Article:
This article considers the significance of the Blessed Isles in Nietzsche’s Thus Spoke Zarathustra. They are the isolated locale to which Zarathustra and his fellow creators retreat in the Second Part of the book. I trace Zarathustra’s Blessed Isles back to the ancient Greek paradisiacal afterlife of the makarōn nēsoi and frame them against Nietzsche’s Platonic conception of philosophers as “commanders and legislators,” but I argue that they represent something more like a modern Epicurean Garden. Ultimately, I suggest that Zarathustra’s (...)
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  44. Life's Joke: Bergson, Comedy, and the Meaning of Laughter.Russell Ford - 2018 - In Lydia L. Moland (ed.), All Too Human: Laughter, Humor, and Comedy in Nineteenth-Century Philosophy. Cham, Switzerland: pp. 175-193.
    The present essay argues that Bergson’s account of the comic can only be fully appreciated when read in conjunction with his later metaphysical exposition of the élan vital in Creative Evolution and then by the account of fabulation that Bergson only elaborates fully three decades later in The Two Sources of Morality and Religion. The more substantive account of the élan vital ultimately shows that, in Laughter, Bergson misses his own point: laughter does not simply serve as a means for (...)
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  45.  10
    Strevens's Counterexample to Lewis's "Causation as Influence," and Degrees of Causation.Joshua Goh - forthcoming - Dialectica.
    Sungho Choi has criticised Michael Strevens’s counterexample to David Lewis’s final theory of ‘token’ causation, causation as ‘influence’. I argue that, even if Choi’s points are correct, Strevens’s counterexample remains useful in revealing a shortcoming of Lewis’s theory. This shortcoming is that Lewis’s theory does not properly account for degrees of causation. That is, even if Choi’s points are correct, Lewis’s theory does not capture an intuition we have about the comparative causal statuses of those events involved in Strevens’s counterexample (...)
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  46. Dianoia & Plato’s Divided Line.Damien Storey - 2022 - Phronesis 67 (3):253-308.
    This paper takes a detailed look at the Republic’s Divided Line analogy and considers how we should respond to its most contentious implication: that pistis and dianoia have the same degree of ‘clarity’ (σαφήνεια). It argues that we must take this implication at face value and that doing so allows us to better understand both the analogy and the nature of dianoia.
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  47. Kant's Radical Subjectivism: Perspectives on the Transcendental Deduction.Dennis Schulting - 2017 - London, UK: Palgrave-Macmillan.
    Kant's Radical Subjectivism. Perspectives on the Transcendental Deduction.
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  48. Introduction: Virtue's Reasons.Noell Birondo & S. Stewart Braun - 2017 - In Noell Birondo & S. Stewart Braun (eds.), Virtue's Reasons: New Essays on Virtue, Character, and Reasons. New York: Routledge. pp. 1-7.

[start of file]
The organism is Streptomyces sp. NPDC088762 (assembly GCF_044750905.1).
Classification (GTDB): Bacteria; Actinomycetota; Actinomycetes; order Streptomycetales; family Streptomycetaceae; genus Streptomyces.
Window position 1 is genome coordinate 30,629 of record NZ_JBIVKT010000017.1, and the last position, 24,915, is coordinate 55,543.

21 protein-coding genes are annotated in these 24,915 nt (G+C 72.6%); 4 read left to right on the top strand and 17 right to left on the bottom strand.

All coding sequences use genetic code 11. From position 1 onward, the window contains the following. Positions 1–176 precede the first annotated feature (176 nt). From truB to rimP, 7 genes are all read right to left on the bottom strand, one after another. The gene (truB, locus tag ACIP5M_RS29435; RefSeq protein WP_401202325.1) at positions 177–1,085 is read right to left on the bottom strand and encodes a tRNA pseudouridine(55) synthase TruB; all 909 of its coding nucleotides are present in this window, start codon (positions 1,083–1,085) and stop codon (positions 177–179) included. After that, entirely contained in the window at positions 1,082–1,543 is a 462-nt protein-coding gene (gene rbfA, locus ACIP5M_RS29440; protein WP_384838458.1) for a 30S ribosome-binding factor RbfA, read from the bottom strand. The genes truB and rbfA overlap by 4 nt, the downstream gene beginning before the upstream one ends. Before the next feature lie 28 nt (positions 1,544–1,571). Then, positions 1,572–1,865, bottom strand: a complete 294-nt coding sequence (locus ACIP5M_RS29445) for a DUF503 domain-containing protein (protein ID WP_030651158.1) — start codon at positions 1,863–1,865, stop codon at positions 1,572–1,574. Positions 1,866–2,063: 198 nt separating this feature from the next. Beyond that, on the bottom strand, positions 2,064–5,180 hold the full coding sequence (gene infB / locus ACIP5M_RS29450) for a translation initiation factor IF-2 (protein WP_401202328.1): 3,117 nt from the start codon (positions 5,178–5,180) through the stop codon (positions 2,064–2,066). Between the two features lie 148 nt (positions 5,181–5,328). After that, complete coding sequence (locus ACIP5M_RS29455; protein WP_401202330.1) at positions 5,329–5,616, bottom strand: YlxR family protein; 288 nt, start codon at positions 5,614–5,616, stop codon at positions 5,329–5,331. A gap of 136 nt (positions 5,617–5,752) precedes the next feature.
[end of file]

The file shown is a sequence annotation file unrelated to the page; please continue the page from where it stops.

Over the past thirty years or so, virtues and reasons have emerged as two of the most fruitful and important concepts in contemporary moral philosophy. Virtue theory and moral psychology, for instance, are currently two burgeoning areas of philosophical investigation that involve different, but clearly related, focuses on individual agents’ responsiveness to reasons. The virtues themselves are major components of current ethical theories whose approaches to substantive or normative issues remain remarkably divergent in other respects. The virtues are also increasingly (...)
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  49.  8
    Dretske’s Naturalistic Representationalism and Privileged Accessibility Thesis.Manas Kumar Sahu - 2022 - Philosophia 50 (4):1-23.
    The objective of the current paper is to provide a critical analysis of Dretske's defense of the naturalistic version of the privileged accessibility thesis. Dretske construed that the justificatory condition of privileged accessibility neither relies on the appeal to perspectival ontology of phenomenal subjectivity nor on the functionalistic notion of accessibility. He has reformulated introspection (which justifies the non-inferentiality of the knowledge of one's own mental facts in an internalist view) as a displaced perception for the defense of naturalistic privileged (...)
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  50.  13
    Children's Prudential Value.Anthony Skelton - 2022 - In Christopher Wareham (ed.), The Cambridge Handbook of the Ethics of Ageing. Cambridge: Cambridge University Press. pp. 38-53.
    Until recently, the nature of children’s well-being or prudential value remained all but unexplored in the literature on well-being. There now exists a small but growing body of work on the topic. In this chapter, I focus on a cluster of under-explored issues relating to children’s well-being. I investigate, in specific, three distinct (and to my mind puzzling) positions about it, namely, that children’s lives cannot on the whole go well or poorly for them, prudentially speaking; that the prudential goods (...)